Tinkering with stocks ruinous

POLICY certainty is a fundamental ingredient of the socio-economic development menu in contemporary nation-states and its importance is being highlighted by the multi-faceted turmoil rocking Zimbabwe.

Other crucial components of the dish are peace, security, infrastructure, technology and innovation. In their collective strength, these ingredients are the vital inputs of a delectable meal.

Foreign exchange intervention is very difficult to achieve in an environment characterised by policy uncertainty.On Sunday this week, Finance minister Mthuli Ncube published in an Extraordinary Government Gazette a Statutory Instrument outlawing the fungibility of three counters on the Zimbabwe Stock Exchange: Old Mutual, PPC and SeedCo. It is necessary to state from the outset that the minister’s tendency to resort to statutory instruments (economic management by decree) is astounding. In certain instances, this has led to embarrassment, as he is then compelled, ex post facto, to retrace his steps and seeks approval from the National Assembly.

Officials argue that the fungible stocks were being used by some speculators to earn a quick buck by externalising foreign currency via the backdoor. Interestingly, some prominent politicians in the Zanu PF government have previously accused Old Mutual of stoking the flames of inflation by eroding the value of the Zimbabwean dollar. There is no empirical evidence for this, of course, but politicians have a tendency for speaking without giving due consideration to their claims. The dramatic outlawing of fungibility has spooked the markets and will have consequences for investment promotion.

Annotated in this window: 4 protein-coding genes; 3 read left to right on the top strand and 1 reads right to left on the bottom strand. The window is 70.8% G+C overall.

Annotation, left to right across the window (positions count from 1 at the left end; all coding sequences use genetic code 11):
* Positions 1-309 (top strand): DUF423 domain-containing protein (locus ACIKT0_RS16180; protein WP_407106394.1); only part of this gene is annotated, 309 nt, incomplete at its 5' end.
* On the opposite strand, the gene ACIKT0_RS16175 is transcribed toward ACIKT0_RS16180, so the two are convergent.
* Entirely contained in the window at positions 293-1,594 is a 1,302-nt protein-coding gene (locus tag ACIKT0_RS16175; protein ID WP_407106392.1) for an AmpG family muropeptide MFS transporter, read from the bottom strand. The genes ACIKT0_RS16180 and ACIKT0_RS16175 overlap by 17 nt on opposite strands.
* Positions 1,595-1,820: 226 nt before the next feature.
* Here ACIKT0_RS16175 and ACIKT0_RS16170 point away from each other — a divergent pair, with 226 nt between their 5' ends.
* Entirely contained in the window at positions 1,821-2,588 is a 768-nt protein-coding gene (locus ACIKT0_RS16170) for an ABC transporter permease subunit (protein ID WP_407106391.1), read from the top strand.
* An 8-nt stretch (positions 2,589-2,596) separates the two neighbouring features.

In the world of foreign investors, nothing screams “danger” louder than a sudden policy prescription that seems not only rushed but also the end result of official panic.
Zimbabweans were stunned last week when the local currency lost value in a precipitous manner, falling from 1:29 to the United States dollar to 1:41. Nerves were frayed, official egos bruised and consumers left aghast. At a time the global markets are reeling from the devastating effects of the Covid-19 pandemic, Zimbabwe’s Treasury should be a proponent of calm and moderation — a voice of reason. Investors and the markets need assurance that the Covid-19 storm will blow over. Exchange rate volatility is inflicting enough damage before we can even begin countenancing the prospect of more policy-induced headwinds of uncertainty from the authorities.

The most obvious impact of the ban on the fungibility of stocks is that investors feel besieged by a jittery government, which increasingly seems clueless and out of its depth on matters of economic management.

We must always be alive to the fact that capital is fickle and cowardly — hence very sensitive to wild swings in policy. Investors have to grapple with immense risk; which explains why they prefer policy predictability.

There is no doubt that the government will soon realise that tinkering with a few stocks will not solve the foreign exchange crisis. What is needed is a holistic solution at the level of policy, governance and the all-important “atmospherics” of troubled politics.

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